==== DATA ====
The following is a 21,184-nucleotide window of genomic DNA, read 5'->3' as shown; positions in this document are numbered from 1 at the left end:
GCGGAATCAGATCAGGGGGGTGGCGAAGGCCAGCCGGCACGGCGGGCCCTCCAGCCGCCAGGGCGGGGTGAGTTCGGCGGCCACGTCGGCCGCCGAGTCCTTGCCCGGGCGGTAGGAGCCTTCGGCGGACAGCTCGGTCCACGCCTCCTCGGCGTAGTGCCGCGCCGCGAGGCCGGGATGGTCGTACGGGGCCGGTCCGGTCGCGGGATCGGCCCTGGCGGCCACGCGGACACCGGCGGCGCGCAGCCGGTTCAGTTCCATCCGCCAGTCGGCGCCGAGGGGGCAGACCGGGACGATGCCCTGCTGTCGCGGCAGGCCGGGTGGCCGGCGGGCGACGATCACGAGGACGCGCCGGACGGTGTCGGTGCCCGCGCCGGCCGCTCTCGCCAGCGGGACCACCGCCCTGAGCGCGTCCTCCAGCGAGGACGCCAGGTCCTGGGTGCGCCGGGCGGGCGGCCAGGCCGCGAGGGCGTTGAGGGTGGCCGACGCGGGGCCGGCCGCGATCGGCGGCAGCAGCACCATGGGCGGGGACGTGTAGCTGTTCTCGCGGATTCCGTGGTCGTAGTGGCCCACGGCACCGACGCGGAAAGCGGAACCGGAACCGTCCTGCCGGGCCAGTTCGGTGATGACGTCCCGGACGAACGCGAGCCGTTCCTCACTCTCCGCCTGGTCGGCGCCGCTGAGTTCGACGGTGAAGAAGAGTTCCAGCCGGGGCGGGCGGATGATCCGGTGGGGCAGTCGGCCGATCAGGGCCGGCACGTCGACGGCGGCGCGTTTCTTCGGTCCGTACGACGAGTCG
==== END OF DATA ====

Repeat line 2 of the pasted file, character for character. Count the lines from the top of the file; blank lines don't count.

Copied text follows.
GCGGAATCAGATCAGGGGGGTGGCGAAGGCCAGCCGGCACGGCGGGCCCTCCAGCCGCCAGGGCGGGGTGAGTTCGGCGGCCACGTCGGCCGCCGAGTCCTTGCCCGGGCGGTAGGAGCCTTCGGCGGACAGCTCGGTCCACGCCTCCTCGGCGTAGTGCCGCGCCGCGAGGCCGGGATGGTCGTACGGGGCCGGTCCGGTCGCGGGATCGGCCCTGGCGGCCACGCGGACACCGGCGGCGCGCAGCCGGTTCAGTTCCATCCGCCAGTCGGCGCCGAGGGGGCAGACCGGGACGATGCCCTGCTGTCGCGGCAGGCCGGGTGGCCGGCGGGCGACGATCACGAGGACGCGCCGGACGGTGTCGGTGCCCGCGCCGGCCGCTCTCGCCAGCGGGACCACCGCCCTGAGCGCGTCCTCCAGCGAGGACGCCAGGTCCTGGGTGCGCCGGGCGGGCGGCCAGGCCGCGAGGGCGTTGAGGGTGGCCGACGCGGGGCCGGCCGCGATCGGCGGCAGCAGCACCATGGGCGGGGACGTGTAGCTGTTCTCGCGGATTCCGTGGTCGTAGTGGCCCACGGCACCGACGCGGAAAGCGGAACCGGAACCGTCCTGCCGGGCCAGTTCGGTGATGACGTCCCGGACGAACGCGAGCCGTTCCTCACTCTCCGCCTGGTCGGCGCCGCTGAGTTCGACGGTGAAGAAGAGTTCCAGCCGGGGCGGGCGGATGATCCGGTGGGGCAGTCGGCCGATCAGGGCCGGCACGTCGACGGCGGCGCGTTTCTTCGGTCCGTACGACGAGTCG